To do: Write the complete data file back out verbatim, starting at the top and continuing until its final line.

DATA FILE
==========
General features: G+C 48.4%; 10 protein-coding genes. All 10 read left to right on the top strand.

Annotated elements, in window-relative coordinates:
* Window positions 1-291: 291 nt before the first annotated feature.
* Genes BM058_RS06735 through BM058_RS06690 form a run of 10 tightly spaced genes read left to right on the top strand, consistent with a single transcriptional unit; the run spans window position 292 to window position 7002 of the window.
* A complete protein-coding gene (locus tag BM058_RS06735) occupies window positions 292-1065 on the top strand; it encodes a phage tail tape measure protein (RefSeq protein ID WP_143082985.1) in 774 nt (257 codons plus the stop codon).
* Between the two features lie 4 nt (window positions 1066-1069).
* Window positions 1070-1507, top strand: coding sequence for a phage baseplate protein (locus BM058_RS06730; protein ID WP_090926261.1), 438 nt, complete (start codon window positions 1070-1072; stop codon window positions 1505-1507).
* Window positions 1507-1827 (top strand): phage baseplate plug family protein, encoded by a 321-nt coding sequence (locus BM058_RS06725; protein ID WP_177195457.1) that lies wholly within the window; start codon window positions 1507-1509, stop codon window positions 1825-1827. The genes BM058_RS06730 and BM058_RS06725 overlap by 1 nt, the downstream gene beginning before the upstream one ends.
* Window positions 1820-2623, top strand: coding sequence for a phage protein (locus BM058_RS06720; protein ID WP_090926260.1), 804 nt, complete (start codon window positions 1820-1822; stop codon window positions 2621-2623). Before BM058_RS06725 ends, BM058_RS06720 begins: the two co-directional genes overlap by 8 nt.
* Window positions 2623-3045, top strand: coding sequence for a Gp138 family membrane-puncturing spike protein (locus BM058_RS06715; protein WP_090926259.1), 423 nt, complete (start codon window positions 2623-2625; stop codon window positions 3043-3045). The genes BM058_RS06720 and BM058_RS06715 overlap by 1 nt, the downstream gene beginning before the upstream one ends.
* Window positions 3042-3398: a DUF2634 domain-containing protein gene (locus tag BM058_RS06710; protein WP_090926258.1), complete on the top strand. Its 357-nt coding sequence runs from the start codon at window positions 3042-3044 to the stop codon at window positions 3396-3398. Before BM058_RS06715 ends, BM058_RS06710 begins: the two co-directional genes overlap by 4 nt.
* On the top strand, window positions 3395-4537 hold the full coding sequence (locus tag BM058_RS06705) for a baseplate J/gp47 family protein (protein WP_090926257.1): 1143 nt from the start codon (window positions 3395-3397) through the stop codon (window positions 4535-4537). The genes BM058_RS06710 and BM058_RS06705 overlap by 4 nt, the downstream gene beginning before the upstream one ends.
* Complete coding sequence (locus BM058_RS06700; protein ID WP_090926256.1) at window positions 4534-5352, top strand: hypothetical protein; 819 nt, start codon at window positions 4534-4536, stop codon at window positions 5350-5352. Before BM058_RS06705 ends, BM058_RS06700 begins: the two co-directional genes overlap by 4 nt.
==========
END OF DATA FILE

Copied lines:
General features: G+C 48.4%; 10 protein-coding genes. All 10 read left to right on the top strand.

Annotated elements, in window-relative coordinates:
* Window positions 1-291: 291 nt before the first annotated feature.
* Genes BM058_RS06735 through BM058_RS06690 form a run of 10 tightly spaced genes read left to right on the top strand, consistent with a single transcriptional unit; the run spans window position 292 to window position 7002 of the window.
* A complete protein-coding gene (locus tag BM058_RS06735) occupies window positions 292-1065 on the top strand; it encodes a phage tail tape measure protein (RefSeq protein ID WP_143082985.1) in 774 nt (257 codons plus the stop codon).
* Between the two features lie 4 nt (window positions 1066-1069).
* Window positions 1070-1507, top strand: coding sequence for a phage baseplate protein (locus BM058_RS06730; protein ID WP_090926261.1), 438 nt, complete (start codon window positions 1070-1072; stop codon window positions 1505-1507).
* Window positions 1507-1827 (top strand): phage baseplate plug family protein, encoded by a 321-nt coding sequence (locus BM058_RS06725; protein ID WP_177195457.1) that lies wholly within the window; start codon window positions 1507-1509, stop codon window positions 1825-1827. The genes BM058_RS06730 and BM058_RS06725 overlap by 1 nt, the downstream gene beginning before the upstream one ends.
* Window positions 1820-2623, top strand: coding sequence for a phage protein (locus BM058_RS06720; protein ID WP_090926260.1), 804 nt, complete (start codon window positions 1820-1822; stop codon window positions 2621-2623). Before BM058_RS06725 ends, BM058_RS06720 begins: the two co-directional genes overlap by 8 nt.
* Window positions 2623-3045, top strand: coding sequence for a Gp138 family membrane-puncturing spike protein (locus BM058_RS06715; protein WP_090926259.1), 423 nt, complete (start codon window positions 2623-2625; stop codon window positions 3043-3045). The genes BM058_RS06720 and BM058_RS06715 overlap by 1 nt, the downstream gene beginning before the upstream one ends.
* Window positions 3042-3398: a DUF2634 domain-containing protein gene (locus tag BM058_RS06710; protein WP_090926258.1), complete on the top strand. Its 357-nt coding sequence runs from the start codon at window positions 3042-3044 to the stop codon at window positions 3396-3398. Before BM058_RS06715 ends, BM058_RS06710 begins: the two co-directional genes overlap by 4 nt.
* On the top strand, window positions 3395-4537 hold the full coding sequence (locus tag BM058_RS06705) for a baseplate J/gp47 family protein (protein WP_090926257.1): 1143 nt from the start codon (window positions 3395-3397) through the stop codon (window positions 4535-4537). The genes BM058_RS06710 and BM058_RS06705 overlap by 4 nt, the downstream gene beginning before the upstream one ends.
* Complete coding sequence (locus BM058_RS06700; protein ID WP_090926256.1) at window positions 4534-5352, top strand: hypothetical protein; 819 nt, start codon at window positions 4534-4536, stop codon at window positions 5350-5352. Before BM058_RS06705 ends, BM058_RS06700 begins: the two co-directional genes overlap by 4 nt.